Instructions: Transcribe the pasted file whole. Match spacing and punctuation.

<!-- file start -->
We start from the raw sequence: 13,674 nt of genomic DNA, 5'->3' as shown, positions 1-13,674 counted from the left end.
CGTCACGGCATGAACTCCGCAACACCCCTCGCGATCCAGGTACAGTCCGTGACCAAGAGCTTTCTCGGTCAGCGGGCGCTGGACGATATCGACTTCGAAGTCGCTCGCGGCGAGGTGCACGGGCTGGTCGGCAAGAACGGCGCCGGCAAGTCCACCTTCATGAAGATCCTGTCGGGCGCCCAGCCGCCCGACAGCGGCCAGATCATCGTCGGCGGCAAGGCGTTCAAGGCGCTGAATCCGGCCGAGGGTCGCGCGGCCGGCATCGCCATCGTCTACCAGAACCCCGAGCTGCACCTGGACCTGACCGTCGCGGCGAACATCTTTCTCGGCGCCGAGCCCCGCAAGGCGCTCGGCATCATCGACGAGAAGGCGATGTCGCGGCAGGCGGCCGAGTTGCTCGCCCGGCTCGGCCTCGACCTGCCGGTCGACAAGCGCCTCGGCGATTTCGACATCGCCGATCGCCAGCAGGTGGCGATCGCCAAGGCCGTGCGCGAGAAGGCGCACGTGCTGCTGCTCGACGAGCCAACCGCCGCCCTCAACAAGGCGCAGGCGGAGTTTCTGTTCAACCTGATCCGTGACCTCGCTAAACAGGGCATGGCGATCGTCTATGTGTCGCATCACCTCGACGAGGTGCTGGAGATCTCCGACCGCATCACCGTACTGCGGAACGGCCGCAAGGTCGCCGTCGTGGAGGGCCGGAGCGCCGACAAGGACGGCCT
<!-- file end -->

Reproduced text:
We start from the raw sequence: 13,674 nt of genomic DNA, 5'->3' as shown, positions 1-13,674 counted from the left end.
CGTCACGGCATGAACTCCGCAACACCCCTCGCGATCCAGGTACAGTCCGTGACCAAGAGCTTTCTCGGTCAGCGGGCGCTGGACGATATCGACTTCGAAGTCGCTCGCGGCGAGGTGCACGGGCTGGTCGGCAAGAACGGCGCCGGCAAGTCCACCTTCATGAAGATCCTGTCGGGCGCCCAGCCGCCCGACAGCGGCCAGATCATCGTCGGCGGCAAGGCGTTCAAGGCGCTGAATCCGGCCGAGGGTCGCGCGGCCGGCATCGCCATCGTCTACCAGAACCCCGAGCTGCACCTGGACCTGACCGTCGCGGCGAACATCTTTCTCGGCGCCGAGCCCCGCAAGGCGCTCGGCATCATCGACGAGAAGGCGATGTCGCGGCAGGCGGCCGAGTTGCTCGCCCGGCTCGGCCTCGACCTGCCGGTCGACAAGCGCCTCGGCGATTTCGACATCGCCGATCGCCAGCAGGTGGCGATCGCCAAGGCCGTGCGCGAGAAGGCGCACGTGCTGCTGCTCGACGAGCCAACCGCCGCCCTCAACAAGGCGCAGGCGGAGTTTCTGTTCAACCTGATCCGTGACCTCGCTAAACAGGGCATGGCGATCGTCTATGTGTCGCATCACCTCGACGAGGTGCTGGAGATCTCCGACCGCATCACCGTACTGCGGAACGGCCGCAAGGTCGCCGTCGTGGAGGGCCGGAGCGCCGACAAGGACGGCCT